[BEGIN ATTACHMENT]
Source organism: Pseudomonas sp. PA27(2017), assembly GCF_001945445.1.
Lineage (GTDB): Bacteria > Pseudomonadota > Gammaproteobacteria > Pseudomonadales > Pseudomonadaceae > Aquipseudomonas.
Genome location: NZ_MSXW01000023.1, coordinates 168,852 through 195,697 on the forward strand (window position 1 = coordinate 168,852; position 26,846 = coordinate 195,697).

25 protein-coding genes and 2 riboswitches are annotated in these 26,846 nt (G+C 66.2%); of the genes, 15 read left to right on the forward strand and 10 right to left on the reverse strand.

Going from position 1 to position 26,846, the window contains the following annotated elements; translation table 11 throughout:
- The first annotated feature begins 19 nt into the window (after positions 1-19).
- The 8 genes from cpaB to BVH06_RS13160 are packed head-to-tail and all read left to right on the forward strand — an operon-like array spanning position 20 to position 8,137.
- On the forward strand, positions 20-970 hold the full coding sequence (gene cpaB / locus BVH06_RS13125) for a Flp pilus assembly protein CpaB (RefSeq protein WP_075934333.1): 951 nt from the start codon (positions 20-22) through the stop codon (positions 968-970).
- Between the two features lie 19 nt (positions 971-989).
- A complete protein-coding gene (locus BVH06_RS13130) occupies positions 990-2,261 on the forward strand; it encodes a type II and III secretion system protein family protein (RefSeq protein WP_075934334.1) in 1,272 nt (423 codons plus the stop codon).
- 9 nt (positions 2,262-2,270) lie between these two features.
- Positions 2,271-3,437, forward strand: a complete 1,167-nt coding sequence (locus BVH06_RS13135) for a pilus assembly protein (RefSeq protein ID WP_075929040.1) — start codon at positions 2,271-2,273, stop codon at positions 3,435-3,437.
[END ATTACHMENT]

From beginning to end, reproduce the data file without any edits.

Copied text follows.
Source organism: Pseudomonas sp. PA27(2017), assembly GCF_001945445.1.
Lineage (GTDB): Bacteria > Pseudomonadota > Gammaproteobacteria > Pseudomonadales > Pseudomonadaceae > Aquipseudomonas.
Genome location: NZ_MSXW01000023.1, coordinates 168,852 through 195,697 on the forward strand (window position 1 = coordinate 168,852; position 26,846 = coordinate 195,697).

25 protein-coding genes and 2 riboswitches are annotated in these 26,846 nt (G+C 66.2%); of the genes, 15 read left to right on the forward strand and 10 right to left on the reverse strand.

Going from position 1 to position 26,846, the window contains the following annotated elements; translation table 11 throughout:
- The first annotated feature begins 19 nt into the window (after positions 1-19).
- The 8 genes from cpaB to BVH06_RS13160 are packed head-to-tail and all read left to right on the forward strand — an operon-like array spanning position 20 to position 8,137.
- On the forward strand, positions 20-970 hold the full coding sequence (gene cpaB / locus BVH06_RS13125) for a Flp pilus assembly protein CpaB (RefSeq protein WP_075934333.1): 951 nt from the start codon (positions 20-22) through the stop codon (positions 968-970).
- Between the two features lie 19 nt (positions 971-989).
- A complete protein-coding gene (locus BVH06_RS13130) occupies positions 990-2,261 on the forward strand; it encodes a type II and III secretion system protein family protein (RefSeq protein WP_075934334.1) in 1,272 nt (423 codons plus the stop codon).
- 9 nt (positions 2,262-2,270) lie between these two features.
- Positions 2,271-3,437, forward strand: a complete 1,167-nt coding sequence (locus BVH06_RS13135) for a pilus assembly protein (RefSeq protein ID WP_075929040.1) — start codon at positions 2,271-2,273, stop codon at positions 3,435-3,437.